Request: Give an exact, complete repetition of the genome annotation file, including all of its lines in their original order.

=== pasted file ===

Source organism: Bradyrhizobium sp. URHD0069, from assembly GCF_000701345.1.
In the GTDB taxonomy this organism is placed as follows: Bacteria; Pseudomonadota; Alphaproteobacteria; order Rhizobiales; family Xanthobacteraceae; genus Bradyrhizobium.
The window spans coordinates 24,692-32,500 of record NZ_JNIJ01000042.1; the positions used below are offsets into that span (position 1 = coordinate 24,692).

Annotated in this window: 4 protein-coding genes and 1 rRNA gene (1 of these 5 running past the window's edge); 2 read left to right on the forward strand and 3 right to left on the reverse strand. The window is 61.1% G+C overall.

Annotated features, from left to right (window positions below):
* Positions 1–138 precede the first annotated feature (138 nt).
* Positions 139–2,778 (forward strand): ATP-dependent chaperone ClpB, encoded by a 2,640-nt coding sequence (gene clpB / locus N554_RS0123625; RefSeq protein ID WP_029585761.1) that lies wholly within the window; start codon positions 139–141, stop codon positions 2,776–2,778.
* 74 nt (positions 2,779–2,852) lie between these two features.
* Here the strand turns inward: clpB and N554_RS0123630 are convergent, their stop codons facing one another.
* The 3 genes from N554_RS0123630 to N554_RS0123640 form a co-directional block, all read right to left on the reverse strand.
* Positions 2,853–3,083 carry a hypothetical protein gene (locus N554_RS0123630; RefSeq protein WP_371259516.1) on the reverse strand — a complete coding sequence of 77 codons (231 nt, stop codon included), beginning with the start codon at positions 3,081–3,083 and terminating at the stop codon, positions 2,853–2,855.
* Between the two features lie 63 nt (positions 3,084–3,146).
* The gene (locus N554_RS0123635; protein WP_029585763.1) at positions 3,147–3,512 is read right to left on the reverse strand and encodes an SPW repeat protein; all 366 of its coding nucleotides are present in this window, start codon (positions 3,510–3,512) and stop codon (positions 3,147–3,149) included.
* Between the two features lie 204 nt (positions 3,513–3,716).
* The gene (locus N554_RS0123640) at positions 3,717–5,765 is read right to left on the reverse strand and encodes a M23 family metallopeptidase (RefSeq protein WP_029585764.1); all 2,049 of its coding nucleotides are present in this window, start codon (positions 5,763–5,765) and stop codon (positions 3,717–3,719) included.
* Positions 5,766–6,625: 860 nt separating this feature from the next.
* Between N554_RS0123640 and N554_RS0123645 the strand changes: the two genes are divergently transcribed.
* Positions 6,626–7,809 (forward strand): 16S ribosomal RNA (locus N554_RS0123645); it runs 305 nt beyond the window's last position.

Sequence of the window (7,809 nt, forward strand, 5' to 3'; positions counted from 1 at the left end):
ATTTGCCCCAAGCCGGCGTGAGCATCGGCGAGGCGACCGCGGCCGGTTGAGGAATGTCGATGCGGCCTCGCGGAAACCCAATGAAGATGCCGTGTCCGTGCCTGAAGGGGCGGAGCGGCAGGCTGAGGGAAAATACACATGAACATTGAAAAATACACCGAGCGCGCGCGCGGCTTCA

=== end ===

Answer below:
Source organism: Bradyrhizobium sp. URHD0069, from assembly GCF_000701345.1.
In the GTDB taxonomy this organism is placed as follows: Bacteria; Pseudomonadota; Alphaproteobacteria; order Rhizobiales; family Xanthobacteraceae; genus Bradyrhizobium.
The window spans coordinates 24,692-32,500 of record NZ_JNIJ01000042.1; the positions used below are offsets into that span (position 1 = coordinate 24,692).

Annotated in this window: 4 protein-coding genes and 1 rRNA gene (1 of these 5 running past the window's edge); 2 read left to right on the forward strand and 3 right to left on the reverse strand. The window is 61.1% G+C overall.

Annotated features, from left to right (window positions below):
* Positions 1–138 precede the first annotated feature (138 nt).
* Positions 139–2,778 (forward strand): ATP-dependent chaperone ClpB, encoded by a 2,640-nt coding sequence (gene clpB / locus N554_RS0123625; RefSeq protein ID WP_029585761.1) that lies wholly within the window; start codon positions 139–141, stop codon positions 2,776–2,778.
* 74 nt (positions 2,779–2,852) lie between these two features.
* Here the strand turns inward: clpB and N554_RS0123630 are convergent, their stop codons facing one another.
* The 3 genes from N554_RS0123630 to N554_RS0123640 form a co-directional block, all read right to left on the reverse strand.
* Positions 2,853–3,083 carry a hypothetical protein gene (locus N554_RS0123630; RefSeq protein WP_371259516.1) on the reverse strand — a complete coding sequence of 77 codons (231 nt, stop codon included), beginning with the start codon at positions 3,081–3,083 and terminating at the stop codon, positions 2,853–2,855.
* Between the two features lie 63 nt (positions 3,084–3,146).
* The gene (locus N554_RS0123635; protein WP_029585763.1) at positions 3,147–3,512 is read right to left on the reverse strand and encodes an SPW repeat protein; all 366 of its coding nucleotides are present in this window, start codon (positions 3,510–3,512) and stop codon (positions 3,147–3,149) included.
* Between the two features lie 204 nt (positions 3,513–3,716).
* The gene (locus N554_RS0123640) at positions 3,717–5,765 is read right to left on the reverse strand and encodes a M23 family metallopeptidase (RefSeq protein WP_029585764.1); all 2,049 of its coding nucleotides are present in this window, start codon (positions 5,763–5,765) and stop codon (positions 3,717–3,719) included.
* Positions 5,766–6,625: 860 nt separating this feature from the next.
* Between N554_RS0123640 and N554_RS0123645 the strand changes: the two genes are divergently transcribed.
* Positions 6,626–7,809 (forward strand): 16S ribosomal RNA (locus N554_RS0123645); it runs 305 nt beyond the window's last position.

Sequence of the window (7,809 nt, forward strand, 5' to 3'; positions counted from 1 at the left end):
ATTTGCCCCAAGCCGGCGTGAGCATCGGCGAGGCGACCGCGGCCGGTTGAGGAATGTCGATGCGGCCTCGCGGAAACCCAATGAAGATGCCGTGTCCGTGCCTGAAGGGGCGGAGCGGCAGGCTGAGGGAAAATACACATGAACATTGAAAAATACACCGAGCGCGCGCGCGGCTTCA